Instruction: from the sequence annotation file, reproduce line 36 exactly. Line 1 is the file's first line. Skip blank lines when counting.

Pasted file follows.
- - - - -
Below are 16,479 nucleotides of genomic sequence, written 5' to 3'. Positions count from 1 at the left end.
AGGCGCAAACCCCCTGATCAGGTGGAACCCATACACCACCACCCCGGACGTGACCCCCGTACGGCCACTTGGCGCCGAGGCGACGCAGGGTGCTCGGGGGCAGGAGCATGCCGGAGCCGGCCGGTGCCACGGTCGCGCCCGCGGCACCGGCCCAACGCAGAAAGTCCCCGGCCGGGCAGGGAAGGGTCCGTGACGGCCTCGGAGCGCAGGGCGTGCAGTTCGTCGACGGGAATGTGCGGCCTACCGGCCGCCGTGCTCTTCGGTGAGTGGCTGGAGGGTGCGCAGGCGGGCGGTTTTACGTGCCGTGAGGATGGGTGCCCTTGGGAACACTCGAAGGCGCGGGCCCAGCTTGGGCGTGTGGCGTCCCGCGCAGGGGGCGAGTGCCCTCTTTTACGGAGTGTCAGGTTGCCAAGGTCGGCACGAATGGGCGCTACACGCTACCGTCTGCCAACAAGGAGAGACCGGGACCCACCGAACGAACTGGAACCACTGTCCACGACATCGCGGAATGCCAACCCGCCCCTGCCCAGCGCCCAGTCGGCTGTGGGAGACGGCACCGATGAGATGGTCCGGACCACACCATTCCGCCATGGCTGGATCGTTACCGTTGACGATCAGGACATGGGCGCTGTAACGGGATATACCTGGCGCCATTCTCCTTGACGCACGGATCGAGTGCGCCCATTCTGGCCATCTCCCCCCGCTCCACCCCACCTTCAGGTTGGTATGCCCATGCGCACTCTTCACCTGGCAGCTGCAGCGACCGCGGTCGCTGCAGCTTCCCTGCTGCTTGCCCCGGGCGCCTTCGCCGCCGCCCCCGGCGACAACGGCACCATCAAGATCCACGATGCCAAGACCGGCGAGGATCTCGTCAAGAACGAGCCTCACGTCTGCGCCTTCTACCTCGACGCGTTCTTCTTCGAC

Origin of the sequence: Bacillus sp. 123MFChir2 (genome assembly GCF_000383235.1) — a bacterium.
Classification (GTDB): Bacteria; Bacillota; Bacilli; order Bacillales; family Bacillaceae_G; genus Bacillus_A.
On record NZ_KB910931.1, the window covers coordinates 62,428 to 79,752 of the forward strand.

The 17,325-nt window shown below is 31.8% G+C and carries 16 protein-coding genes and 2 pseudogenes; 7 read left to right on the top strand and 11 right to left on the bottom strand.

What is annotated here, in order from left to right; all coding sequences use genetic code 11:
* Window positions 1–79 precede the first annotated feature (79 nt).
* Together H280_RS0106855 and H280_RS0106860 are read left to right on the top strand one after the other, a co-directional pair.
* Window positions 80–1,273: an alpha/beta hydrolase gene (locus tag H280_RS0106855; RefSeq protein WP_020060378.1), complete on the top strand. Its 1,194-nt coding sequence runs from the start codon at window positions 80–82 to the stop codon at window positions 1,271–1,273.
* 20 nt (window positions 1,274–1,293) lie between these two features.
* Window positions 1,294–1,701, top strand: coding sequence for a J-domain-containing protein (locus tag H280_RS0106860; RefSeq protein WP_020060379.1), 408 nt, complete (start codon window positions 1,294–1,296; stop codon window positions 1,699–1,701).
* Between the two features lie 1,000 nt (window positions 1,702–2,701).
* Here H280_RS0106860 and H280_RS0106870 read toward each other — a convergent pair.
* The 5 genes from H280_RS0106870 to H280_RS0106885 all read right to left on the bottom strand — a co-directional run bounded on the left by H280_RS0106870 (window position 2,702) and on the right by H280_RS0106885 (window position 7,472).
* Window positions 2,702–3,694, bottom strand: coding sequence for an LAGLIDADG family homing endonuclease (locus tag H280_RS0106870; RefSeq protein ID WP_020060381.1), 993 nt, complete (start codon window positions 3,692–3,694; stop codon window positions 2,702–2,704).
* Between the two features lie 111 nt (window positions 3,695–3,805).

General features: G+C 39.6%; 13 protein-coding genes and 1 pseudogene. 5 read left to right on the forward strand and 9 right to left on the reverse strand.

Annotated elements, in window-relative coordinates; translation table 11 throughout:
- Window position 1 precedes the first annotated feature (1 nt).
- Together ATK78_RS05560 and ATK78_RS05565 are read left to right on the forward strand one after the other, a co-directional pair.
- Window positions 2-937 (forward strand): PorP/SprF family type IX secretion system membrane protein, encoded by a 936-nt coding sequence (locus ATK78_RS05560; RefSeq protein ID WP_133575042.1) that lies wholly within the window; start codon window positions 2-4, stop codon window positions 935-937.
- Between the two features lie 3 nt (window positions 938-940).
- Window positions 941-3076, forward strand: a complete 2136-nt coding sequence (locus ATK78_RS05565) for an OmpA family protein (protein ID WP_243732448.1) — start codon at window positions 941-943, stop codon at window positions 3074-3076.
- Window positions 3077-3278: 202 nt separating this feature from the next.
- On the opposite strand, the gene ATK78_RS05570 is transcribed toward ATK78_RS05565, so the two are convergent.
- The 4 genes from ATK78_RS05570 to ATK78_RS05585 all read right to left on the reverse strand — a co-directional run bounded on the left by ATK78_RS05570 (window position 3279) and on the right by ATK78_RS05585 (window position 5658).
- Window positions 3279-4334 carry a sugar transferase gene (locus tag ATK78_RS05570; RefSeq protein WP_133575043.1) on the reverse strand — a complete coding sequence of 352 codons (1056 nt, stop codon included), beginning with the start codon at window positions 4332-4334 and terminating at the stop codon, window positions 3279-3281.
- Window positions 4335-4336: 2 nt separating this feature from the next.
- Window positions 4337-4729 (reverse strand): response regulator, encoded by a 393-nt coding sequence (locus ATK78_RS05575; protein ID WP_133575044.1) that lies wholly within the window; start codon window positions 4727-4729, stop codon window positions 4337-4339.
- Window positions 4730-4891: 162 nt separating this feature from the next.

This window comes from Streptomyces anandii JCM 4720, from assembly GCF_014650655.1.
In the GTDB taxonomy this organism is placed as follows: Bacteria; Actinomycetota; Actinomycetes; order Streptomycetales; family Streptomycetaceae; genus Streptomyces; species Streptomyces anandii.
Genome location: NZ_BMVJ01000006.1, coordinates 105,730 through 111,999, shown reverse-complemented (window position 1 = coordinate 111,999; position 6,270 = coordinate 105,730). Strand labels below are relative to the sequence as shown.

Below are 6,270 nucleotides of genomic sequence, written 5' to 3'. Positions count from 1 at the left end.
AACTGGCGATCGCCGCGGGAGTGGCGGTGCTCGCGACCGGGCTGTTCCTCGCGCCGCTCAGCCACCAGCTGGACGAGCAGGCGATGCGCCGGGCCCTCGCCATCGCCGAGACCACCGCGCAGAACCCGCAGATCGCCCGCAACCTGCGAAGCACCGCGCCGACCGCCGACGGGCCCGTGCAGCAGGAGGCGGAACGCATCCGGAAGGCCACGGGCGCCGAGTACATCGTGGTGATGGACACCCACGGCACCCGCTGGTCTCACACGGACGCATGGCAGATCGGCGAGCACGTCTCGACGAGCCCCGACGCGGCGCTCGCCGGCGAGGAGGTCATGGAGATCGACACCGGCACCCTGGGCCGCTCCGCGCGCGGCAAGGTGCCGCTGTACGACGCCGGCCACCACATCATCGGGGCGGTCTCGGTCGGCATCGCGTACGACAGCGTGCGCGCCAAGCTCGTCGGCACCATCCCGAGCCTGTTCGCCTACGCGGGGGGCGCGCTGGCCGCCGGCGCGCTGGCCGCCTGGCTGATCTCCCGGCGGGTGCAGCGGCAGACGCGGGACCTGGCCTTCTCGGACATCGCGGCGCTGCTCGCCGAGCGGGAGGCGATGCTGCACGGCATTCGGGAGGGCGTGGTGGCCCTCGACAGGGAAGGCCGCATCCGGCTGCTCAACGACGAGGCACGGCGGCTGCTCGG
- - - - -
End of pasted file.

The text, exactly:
AACTGGCGATCGCCGCGGGAGTGGCGGTGCTCGCGACCGGGCTGTTCCTCGCGCCGCTCAGCCACCAGCTGGACGAGCAGGCGATGCGCCGGGCCCTCGCCATCGCCGAGACCACCGCGCAGAACCCGCAGATCGCCCGCAACCTGCGAAGCACCGCGCCGACCGCCGACGGGCCCGTGCAGCAGGAGGCGGAACGCATCCGGAAGGCCACGGGCGCCGAGTACATCGTGGTGATGGACACCCACGGCACCCGCTGGTCTCACACGGACGCATGGCAGATCGGCGAGCACGTCTCGACGAGCCCCGACGCGGCGCTCGCCGGCGAGGAGGTCATGGAGATCGACACCGGCACCCTGGGCCGCTCCGCGCGCGGCAAGGTGCCGCTGTACGACGCCGGCCACCACATCATCGGGGCGGTCTCGGTCGGCATCGCGTACGACAGCGTGCGCGCCAAGCTCGTCGGCACCATCCCGAGCCTGTTCGCCTACGCGGGGGGCGCGCTGGCCGCCGGCGCGCTGGCCGCCTGGCTGATCTCCCGGCGGGTGCAGCGGCAGACGCGGGACCTGGCCTTCTCGGACATCGCGGCGCTGCTCGCCGAGCGGGAGGCGATGCTGCACGGCATTCGGGAGGGCGTGGTGGCCCTCGACAGGGAAGGCCGCATCCGGCTGCTCAACGACGAGGCACGGCGGCTGCTCGG